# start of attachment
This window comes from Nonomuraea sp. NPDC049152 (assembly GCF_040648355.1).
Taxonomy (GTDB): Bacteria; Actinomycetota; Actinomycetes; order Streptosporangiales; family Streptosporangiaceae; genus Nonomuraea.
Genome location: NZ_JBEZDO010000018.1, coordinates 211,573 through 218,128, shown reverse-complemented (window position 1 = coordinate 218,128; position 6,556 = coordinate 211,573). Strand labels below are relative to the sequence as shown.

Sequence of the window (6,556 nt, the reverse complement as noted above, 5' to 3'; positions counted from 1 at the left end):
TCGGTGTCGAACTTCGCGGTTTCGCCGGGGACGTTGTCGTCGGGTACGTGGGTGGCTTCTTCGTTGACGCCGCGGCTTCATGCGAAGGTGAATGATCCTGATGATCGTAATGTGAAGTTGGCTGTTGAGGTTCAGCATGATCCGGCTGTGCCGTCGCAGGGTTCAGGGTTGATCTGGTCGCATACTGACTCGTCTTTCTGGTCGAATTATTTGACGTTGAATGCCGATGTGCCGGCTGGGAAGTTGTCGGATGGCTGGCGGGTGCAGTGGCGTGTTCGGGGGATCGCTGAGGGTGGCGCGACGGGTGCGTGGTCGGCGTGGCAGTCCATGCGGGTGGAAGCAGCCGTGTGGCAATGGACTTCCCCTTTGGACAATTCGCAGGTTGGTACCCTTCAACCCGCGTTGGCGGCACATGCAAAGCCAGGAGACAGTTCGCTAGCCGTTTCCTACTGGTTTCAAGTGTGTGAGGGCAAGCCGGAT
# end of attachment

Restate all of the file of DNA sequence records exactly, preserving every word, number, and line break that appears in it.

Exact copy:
This window comes from Nonomuraea sp. NPDC049152 (assembly GCF_040648355.1).
Taxonomy (GTDB): Bacteria; Actinomycetota; Actinomycetes; order Streptosporangiales; family Streptosporangiaceae; genus Nonomuraea.
Genome location: NZ_JBEZDO010000018.1, coordinates 211,573 through 218,128, shown reverse-complemented (window position 1 = coordinate 218,128; position 6,556 = coordinate 211,573). Strand labels below are relative to the sequence as shown.

Sequence of the window (6,556 nt, the reverse complement as noted above, 5' to 3'; positions counted from 1 at the left end):
TCGGTGTCGAACTTCGCGGTTTCGCCGGGGACGTTGTCGTCGGGTACGTGGGTGGCTTCTTCGTTGACGCCGCGGCTTCATGCGAAGGTGAATGATCCTGATGATCGTAATGTGAAGTTGGCTGTTGAGGTTCAGCATGATCCGGCTGTGCCGTCGCAGGGTTCAGGGTTGATCTGGTCGCATACTGACTCGTCTTTCTGGTCGAATTATTTGACGTTGAATGCCGATGTGCCGGCTGGGAAGTTGTCGGATGGCTGGCGGGTGCAGTGGCGTGTTCGGGGGATCGCTGAGGGTGGCGCGACGGGTGCGTGGTCGGCGTGGCAGTCCATGCGGGTGGAAGCAGCCGTGTGGCAATGGACTTCCCCTTTGGACAATTCGCAGGTTGGTACCCTTCAACCCGCGTTGGCGGCACATGCAAAGCCAGGAGACAGTTCGCTAGCCGTTTCCTACTGGTTTCAAGTGTGTGAGGGCAAGCCGGAT